rape. Our general criminal code states that in all cases in which the law prescribes a single
indivisible penalty, it shall be applied by the courts regardless of any mitigating or
aggravating circumstances that may have attended the commission of the deed.
Again, we are constrained by the law to impose the lighter penalty of reclusion perpetua on
a man who, in fact and after due proof, actually deserves the capital punishment. The information
sufficiently charged appellant with the crime of simple rape, but a conclusion of qualified rape
cannot be legally justified from the allegations of such information.
We, therefore, call the attention of the members of the prosecution service and peace officers
charged with the preparation of information and complaints, that the attendant circumstances
provided by Republic Act No. 7659 must be specifically alleged in information for rape in order
that they may properly qualify the crime to the penalty specially prescribed by the law.

Finally, we note that there was no proof presented during the trial showing the basis for the
award of moral damages to complainant. However, in view of the recent ruling of this Court
in People vs. Prades, we maintain the award made therefor by the lower court. Also, the
presentation by the prosecution of proof of relationship between complainant and appellant has
not been in vain since the presence of aggravating circumstances is vital in the matter of civil

III. Issues
The case was brought before us to decide whether the complainants testimony is
consistent or not.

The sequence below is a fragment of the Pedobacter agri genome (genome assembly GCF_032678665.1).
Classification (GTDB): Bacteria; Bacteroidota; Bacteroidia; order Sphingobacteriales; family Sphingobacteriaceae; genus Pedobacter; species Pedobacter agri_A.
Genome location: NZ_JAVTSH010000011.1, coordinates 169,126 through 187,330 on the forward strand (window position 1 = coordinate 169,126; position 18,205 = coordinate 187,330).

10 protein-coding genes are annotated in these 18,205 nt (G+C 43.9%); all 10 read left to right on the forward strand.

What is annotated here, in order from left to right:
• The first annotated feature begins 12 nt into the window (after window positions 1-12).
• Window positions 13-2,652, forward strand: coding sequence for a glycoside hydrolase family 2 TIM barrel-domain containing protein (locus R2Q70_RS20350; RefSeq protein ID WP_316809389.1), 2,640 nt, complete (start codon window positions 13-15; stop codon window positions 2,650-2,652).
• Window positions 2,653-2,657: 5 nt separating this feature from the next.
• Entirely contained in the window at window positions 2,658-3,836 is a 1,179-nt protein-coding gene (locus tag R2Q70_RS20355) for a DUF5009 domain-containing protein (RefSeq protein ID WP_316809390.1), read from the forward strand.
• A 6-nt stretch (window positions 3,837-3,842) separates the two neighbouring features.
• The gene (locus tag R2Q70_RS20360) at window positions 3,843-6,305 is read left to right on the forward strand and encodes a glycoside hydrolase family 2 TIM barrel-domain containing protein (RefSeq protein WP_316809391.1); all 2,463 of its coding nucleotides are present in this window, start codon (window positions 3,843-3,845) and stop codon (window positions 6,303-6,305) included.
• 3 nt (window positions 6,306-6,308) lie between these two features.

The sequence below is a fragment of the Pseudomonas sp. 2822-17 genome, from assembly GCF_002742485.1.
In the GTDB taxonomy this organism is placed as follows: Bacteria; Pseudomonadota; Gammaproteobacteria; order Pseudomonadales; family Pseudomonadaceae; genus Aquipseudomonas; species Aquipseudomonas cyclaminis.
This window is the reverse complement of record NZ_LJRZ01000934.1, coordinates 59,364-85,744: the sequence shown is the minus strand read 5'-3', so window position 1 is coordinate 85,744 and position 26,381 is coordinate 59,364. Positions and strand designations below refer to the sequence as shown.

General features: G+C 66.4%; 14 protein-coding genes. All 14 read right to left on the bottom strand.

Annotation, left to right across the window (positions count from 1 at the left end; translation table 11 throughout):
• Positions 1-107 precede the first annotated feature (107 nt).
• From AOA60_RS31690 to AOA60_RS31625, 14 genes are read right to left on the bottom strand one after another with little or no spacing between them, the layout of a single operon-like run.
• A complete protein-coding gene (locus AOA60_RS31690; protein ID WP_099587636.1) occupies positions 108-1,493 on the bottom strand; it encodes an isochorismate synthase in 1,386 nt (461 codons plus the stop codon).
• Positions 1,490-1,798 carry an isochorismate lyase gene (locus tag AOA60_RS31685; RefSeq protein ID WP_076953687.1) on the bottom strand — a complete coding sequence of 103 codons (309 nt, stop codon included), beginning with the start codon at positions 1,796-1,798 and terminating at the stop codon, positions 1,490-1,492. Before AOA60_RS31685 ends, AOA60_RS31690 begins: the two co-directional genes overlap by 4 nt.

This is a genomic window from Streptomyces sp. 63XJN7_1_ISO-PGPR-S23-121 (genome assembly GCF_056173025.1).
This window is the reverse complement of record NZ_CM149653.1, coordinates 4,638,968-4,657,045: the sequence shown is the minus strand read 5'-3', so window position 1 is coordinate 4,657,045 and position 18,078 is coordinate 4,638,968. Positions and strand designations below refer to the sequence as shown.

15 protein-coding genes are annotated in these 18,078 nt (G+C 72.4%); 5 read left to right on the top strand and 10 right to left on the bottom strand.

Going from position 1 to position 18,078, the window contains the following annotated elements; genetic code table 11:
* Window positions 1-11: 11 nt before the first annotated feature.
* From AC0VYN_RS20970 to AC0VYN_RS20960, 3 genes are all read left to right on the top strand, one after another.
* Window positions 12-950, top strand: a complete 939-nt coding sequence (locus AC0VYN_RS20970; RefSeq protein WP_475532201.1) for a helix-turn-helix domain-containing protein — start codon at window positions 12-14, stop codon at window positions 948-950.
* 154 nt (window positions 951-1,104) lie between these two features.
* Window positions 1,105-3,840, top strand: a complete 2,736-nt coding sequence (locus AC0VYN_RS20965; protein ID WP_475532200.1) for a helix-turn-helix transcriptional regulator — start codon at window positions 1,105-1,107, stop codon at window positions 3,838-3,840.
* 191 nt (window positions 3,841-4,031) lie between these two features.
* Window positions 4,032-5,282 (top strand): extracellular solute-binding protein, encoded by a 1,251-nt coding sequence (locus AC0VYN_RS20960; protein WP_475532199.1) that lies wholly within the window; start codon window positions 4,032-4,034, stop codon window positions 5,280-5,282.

And it is to determine whether the relationship of the complainant and the appellant is a
generic aggravating circumstance or qualifying circumstance.
IV. Decision
The judgment of conviction of the Regional Trial Court, Branch 50, of Villasis,
Pangasinan in Criminal Case No. V-0646 is hereby AFFIRMED; with the modification that
appellant is sentenced to suffer the penalty of reclusion perpetua.
V. Reasoning
. As this qualifying circumstance was not pleaded in the information or in the complaint
against appellant, he cannot be convicted of qualified rape because he was not properly informed
that he is being accused of qualified rape. The Constitution guarantees the right of every person
accused in a criminal prosecution to be informed of the nature and cause of accusation against
him. This right finds amplification and implementation in the different provisions of the Rules of
It is fundamental that every element of which the offense is composed must be alleged in
the complaint or information. The main purpose of requiring the various elements of a crime to
be set out in information is to enable the accused to suitably prepare his defense. He is presumed
to have no independent knowledge of the facts that constitute the offense.
An accused person cannot be convicted of an offense higher than that with which he is
charged in the complaint or information on which he is tried. It matters not how conclusive and
convincing the evidence of guilt may be, but an accused cannot be convicted of any offense,
unless it is charged in the complaint or information on which he is tried or is necessarily included
therein. He has a right to be informed of the nature of the offense with which he is charged
before he is put on trial. To convict an accused of a higher offense than that charged in the
complaint or information on which he is tried would be an unauthorized denial of that right.
The non-allegation of the relationship between appellant and offended party in an
information for a rape is a bar to the imposition of the death penalty since relationship in this
particular form of rape is a qualifying and not merely aggravating. Having been informed only of
the elements of simple rape, appellant can only be convicted of such crime and accordingly be
punished with reclusion perpetua.